A bit over 3 weeks ago (18th Sept) I brewed my second attempt at an approximation of one of my favourite beers; Beavertown’s Black Betty, a 7.2 roasty, hoppy, black IPA. My first attempt was made almost a year to the day ago, and I called it Broonhilda. It was good, but not as roasty, and at 6.7%, not as strong either. This time I wanted to see if I could get closer, so I tweaked the hops a bit to add some Columbus (which BB has), upped the strength, and added the black Carrafa III malt for the whole mash instead of a cold steep added at the end, to give more a more roasty flavour.
It has finished fermenting at about 1.012, giving it an ABV of about 8.2%. A bit high this time! I added 120g of dry hops yesterday, so it’s going to be another hop bomb! Bottling day on Saturday, in 330ml bottles given its strength.
Today I brewed a Scottish Ale for a change. It is part of a yeast trial run by Scottish Craft Brewers, where several of us make the beer with the provided identical ingredients, with only the yeast differing between them. You can see the recipe here, and my one uses Whitelabs Edinburgh Ale WLP 028 liquid yeast. With Munich, Crystal, Chocolate wheat and wheat malts, and a fairly low attenuating yeast, it should have good body and some sweetness, very low bitterness, and end up around 4.3%.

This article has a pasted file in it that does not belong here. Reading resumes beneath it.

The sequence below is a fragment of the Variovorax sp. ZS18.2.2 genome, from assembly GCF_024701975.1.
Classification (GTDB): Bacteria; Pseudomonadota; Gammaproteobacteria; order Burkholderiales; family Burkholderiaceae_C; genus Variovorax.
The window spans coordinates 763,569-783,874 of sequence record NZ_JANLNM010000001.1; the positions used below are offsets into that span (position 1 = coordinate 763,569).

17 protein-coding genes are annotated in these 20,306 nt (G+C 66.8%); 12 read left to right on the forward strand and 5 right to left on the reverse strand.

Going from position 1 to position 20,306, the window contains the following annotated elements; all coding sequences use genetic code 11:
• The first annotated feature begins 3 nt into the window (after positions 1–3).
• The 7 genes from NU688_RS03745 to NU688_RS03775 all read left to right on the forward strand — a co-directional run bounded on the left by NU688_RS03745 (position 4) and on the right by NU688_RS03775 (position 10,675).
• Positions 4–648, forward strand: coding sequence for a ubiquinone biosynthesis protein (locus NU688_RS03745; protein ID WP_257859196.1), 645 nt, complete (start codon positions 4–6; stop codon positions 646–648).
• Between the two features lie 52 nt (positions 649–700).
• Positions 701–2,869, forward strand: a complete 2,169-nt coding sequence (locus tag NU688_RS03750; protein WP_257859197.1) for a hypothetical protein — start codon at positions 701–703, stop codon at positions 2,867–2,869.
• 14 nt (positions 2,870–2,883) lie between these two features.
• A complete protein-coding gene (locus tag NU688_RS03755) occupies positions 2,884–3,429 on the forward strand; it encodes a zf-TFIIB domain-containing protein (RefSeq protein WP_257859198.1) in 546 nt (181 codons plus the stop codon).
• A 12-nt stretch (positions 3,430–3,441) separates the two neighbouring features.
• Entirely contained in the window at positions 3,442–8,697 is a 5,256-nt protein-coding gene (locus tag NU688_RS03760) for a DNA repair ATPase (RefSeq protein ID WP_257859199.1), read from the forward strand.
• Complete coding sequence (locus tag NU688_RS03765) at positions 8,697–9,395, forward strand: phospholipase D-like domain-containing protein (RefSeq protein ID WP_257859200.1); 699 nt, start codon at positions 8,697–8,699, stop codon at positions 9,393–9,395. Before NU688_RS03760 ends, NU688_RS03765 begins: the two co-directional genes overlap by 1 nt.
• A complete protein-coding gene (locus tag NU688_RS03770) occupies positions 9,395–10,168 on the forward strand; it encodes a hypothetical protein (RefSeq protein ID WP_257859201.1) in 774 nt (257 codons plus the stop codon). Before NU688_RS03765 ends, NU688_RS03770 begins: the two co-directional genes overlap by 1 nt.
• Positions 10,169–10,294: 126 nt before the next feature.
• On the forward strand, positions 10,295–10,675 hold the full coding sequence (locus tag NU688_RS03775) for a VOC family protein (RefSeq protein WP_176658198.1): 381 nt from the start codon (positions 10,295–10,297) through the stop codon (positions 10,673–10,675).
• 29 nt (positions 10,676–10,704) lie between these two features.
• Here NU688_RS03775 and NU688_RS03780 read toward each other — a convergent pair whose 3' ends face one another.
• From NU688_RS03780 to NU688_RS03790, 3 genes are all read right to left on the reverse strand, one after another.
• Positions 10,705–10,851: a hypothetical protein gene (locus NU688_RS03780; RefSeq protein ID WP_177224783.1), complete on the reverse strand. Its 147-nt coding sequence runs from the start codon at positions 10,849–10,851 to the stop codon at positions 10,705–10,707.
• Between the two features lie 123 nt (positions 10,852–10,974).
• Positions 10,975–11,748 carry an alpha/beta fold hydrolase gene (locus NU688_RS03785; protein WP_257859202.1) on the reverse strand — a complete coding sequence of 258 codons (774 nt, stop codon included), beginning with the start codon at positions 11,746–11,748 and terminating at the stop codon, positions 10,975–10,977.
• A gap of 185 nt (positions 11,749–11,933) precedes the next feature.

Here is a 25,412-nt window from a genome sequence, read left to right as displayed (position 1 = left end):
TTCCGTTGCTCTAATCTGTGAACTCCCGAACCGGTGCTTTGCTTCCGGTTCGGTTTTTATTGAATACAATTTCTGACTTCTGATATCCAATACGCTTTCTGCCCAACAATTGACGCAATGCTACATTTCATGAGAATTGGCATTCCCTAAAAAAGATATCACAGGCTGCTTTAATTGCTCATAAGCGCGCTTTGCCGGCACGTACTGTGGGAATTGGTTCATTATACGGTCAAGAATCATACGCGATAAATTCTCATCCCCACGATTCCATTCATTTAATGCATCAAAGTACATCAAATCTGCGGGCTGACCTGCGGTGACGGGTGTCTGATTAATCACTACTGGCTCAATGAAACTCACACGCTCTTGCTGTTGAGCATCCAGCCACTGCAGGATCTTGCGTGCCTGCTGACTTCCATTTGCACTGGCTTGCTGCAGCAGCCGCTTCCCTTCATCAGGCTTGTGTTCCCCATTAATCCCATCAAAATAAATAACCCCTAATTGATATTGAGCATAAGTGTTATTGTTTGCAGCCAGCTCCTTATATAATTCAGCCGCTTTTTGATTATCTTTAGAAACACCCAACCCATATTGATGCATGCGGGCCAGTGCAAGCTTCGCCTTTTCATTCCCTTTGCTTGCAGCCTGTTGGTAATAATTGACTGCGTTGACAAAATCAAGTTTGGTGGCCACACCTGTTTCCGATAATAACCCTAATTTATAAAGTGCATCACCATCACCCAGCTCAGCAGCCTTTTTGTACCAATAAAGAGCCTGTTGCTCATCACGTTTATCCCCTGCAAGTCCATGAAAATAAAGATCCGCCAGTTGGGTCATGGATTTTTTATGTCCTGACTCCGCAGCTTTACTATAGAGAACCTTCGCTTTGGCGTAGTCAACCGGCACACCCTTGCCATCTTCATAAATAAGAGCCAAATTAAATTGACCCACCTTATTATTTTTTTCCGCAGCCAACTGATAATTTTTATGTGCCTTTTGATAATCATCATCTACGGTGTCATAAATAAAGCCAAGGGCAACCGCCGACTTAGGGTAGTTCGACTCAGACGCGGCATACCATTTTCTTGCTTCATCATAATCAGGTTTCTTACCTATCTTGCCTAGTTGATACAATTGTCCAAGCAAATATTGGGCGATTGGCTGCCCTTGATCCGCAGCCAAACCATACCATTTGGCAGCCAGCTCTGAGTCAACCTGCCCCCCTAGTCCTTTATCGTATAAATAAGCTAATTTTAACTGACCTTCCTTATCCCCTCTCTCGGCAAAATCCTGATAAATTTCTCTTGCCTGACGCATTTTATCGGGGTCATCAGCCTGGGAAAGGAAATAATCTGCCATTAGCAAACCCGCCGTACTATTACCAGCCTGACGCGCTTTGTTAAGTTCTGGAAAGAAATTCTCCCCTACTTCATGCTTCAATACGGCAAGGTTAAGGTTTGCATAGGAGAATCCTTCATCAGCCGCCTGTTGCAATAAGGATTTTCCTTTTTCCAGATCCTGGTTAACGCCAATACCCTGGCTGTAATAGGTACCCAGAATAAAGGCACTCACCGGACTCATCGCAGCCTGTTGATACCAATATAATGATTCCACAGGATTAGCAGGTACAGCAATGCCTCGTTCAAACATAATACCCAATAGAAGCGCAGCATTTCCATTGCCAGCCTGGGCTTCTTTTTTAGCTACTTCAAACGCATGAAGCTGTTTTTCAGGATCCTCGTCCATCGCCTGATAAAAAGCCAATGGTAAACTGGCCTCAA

The brewday went well, with a pre-boil efficiency of 96% and brewhouse efficiency of 76%.
Today was the Scottish Craft Brewers September meet at Elgin House on Easter Road. It was a great day, with a really good turnout, lots of great beers, and Davy’s great curries as usual. We had a really interesting talk from Gordon telling us about his trip to Germany as part of an Erasmus partnership between SCB and Karlstadt. In the afternoon we split up the beers people had brought for informal member judging and given how many good beers there were, I was surprised and happy to get first place for Hoppity Hip and second for my Belgian Tripel that I made back in January.